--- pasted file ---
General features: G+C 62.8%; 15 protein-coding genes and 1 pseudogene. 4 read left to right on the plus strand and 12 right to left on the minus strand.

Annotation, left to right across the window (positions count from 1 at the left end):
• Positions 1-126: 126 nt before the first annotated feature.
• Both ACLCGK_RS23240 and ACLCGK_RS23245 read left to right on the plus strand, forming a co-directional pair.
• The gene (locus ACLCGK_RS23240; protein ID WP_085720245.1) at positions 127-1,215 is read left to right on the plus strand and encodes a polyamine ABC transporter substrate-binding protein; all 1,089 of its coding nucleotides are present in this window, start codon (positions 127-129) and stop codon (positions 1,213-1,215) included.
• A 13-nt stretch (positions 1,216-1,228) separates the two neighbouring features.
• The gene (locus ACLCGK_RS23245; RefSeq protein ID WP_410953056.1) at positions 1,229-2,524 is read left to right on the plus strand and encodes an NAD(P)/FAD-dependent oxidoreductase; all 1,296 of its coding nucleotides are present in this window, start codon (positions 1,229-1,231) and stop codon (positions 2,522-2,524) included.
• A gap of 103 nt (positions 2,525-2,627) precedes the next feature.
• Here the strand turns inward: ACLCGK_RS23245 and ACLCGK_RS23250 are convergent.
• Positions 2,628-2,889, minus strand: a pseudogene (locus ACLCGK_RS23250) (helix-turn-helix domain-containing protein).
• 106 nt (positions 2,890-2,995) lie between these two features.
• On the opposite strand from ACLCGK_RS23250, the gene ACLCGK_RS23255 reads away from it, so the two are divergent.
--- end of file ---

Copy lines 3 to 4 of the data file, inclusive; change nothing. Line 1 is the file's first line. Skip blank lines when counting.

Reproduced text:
• Positions 1-126: 126 nt before the first annotated feature.
• Both ACLCGK_RS23240 and ACLCGK_RS23245 read left to right on the plus strand, forming a co-directional pair.